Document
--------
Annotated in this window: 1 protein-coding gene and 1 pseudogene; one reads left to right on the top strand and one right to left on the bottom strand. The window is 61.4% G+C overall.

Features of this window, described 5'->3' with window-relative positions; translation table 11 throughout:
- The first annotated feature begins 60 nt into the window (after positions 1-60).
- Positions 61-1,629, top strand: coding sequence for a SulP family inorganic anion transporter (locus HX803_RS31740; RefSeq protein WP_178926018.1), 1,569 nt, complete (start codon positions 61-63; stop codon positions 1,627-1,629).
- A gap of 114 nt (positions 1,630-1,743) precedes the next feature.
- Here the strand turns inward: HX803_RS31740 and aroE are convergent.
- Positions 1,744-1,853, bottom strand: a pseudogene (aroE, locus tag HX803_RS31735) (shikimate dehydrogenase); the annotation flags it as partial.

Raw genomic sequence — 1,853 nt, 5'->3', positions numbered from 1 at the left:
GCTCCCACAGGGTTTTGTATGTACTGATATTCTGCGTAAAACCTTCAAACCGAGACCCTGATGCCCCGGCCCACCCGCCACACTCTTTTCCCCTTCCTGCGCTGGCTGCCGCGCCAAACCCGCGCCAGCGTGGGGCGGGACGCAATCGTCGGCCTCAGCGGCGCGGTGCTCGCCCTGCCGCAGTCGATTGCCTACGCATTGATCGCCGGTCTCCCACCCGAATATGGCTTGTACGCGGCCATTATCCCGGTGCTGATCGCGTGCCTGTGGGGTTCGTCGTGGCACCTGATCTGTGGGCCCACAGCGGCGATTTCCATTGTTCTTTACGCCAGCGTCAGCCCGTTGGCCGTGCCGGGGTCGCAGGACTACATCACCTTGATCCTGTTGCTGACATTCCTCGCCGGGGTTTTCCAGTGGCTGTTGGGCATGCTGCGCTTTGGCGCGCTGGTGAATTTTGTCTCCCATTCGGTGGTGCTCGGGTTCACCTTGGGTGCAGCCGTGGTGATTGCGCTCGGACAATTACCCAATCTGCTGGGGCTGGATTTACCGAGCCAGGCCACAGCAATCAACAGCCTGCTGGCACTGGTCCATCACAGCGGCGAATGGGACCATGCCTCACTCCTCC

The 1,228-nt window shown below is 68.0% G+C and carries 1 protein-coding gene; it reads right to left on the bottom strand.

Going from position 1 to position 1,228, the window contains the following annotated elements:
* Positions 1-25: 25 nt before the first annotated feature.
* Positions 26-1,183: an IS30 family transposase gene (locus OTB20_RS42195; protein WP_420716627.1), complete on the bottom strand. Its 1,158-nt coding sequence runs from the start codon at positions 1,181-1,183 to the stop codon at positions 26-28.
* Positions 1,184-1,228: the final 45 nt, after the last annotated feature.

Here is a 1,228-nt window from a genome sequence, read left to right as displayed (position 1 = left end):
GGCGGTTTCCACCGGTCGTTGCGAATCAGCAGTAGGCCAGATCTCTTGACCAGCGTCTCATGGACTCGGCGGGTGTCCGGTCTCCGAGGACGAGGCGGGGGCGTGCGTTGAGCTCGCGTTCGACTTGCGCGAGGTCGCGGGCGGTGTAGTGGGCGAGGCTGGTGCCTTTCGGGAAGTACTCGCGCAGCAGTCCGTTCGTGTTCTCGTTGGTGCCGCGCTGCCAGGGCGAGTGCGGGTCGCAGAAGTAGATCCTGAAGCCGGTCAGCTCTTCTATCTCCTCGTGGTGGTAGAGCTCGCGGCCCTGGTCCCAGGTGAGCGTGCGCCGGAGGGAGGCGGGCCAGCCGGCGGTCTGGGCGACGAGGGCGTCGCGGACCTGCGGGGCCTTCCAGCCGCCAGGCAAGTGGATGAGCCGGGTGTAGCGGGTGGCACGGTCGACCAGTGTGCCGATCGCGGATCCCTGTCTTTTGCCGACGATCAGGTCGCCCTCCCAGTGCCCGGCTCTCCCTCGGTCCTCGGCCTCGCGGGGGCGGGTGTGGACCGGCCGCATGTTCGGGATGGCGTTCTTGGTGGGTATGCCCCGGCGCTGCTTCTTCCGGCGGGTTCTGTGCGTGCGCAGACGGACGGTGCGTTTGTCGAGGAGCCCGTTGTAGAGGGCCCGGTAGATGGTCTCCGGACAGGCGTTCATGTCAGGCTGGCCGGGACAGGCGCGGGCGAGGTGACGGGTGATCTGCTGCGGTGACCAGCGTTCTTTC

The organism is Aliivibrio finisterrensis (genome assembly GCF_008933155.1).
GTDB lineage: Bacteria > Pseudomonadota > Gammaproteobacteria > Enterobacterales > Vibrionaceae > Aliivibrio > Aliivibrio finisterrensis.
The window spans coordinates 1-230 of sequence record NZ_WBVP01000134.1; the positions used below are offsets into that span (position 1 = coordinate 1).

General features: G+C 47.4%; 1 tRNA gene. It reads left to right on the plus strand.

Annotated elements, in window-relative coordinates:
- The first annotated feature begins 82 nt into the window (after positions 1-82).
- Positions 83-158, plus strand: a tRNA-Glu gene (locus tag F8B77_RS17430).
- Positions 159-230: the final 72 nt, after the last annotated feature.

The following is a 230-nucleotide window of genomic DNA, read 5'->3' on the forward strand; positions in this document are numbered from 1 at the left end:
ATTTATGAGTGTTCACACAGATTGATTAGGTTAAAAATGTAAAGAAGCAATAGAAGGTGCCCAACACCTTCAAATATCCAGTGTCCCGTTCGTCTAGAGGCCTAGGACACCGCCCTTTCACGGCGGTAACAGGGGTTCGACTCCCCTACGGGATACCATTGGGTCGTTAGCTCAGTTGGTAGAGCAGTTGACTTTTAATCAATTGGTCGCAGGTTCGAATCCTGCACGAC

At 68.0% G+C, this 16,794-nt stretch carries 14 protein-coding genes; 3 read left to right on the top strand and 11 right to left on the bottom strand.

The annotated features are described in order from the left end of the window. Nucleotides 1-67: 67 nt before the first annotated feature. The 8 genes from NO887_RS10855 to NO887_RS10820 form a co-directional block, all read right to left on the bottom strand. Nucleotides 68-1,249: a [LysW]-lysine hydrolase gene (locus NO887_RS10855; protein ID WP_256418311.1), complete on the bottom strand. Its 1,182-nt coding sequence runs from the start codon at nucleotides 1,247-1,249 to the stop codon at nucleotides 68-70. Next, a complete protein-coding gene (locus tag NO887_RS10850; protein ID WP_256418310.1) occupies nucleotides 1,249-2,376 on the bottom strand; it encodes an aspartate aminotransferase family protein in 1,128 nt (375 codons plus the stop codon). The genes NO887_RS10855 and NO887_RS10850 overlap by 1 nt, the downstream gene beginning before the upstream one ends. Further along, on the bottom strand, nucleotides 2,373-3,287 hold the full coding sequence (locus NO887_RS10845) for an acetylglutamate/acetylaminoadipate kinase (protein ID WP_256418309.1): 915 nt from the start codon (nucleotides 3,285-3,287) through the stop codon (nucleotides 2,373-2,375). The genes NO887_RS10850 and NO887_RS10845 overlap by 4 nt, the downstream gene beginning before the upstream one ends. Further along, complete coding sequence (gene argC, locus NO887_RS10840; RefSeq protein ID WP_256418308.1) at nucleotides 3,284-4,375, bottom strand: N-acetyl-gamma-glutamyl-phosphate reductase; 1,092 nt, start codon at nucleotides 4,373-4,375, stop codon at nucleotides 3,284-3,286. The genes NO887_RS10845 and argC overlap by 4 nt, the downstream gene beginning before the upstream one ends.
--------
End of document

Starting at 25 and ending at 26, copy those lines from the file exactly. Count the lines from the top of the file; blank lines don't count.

The following is a 230-nucleotide window of genomic DNA, read 5'->3' on the forward strand; positions in this document are numbered from 1 at the left end:
ATTTATGAGTGTTCACACAGATTGATTAGGTTAAAAATGTAAAGAAGCAATAGAAGGTGCCCAACACCTTCAAATATCCAGTGTCCCGTTCGTCTAGAGGCCTAGGACACCGCCCTTTCACGGCGGTAACAGGGGTTCGACTCCCCTACGGGATACCATTGGGTCGTTAGCTCAGTTGGTAGAGCAGTTGACTTTTAATCAATTGGTCGCAGGTTCGAATCCTGCACGAC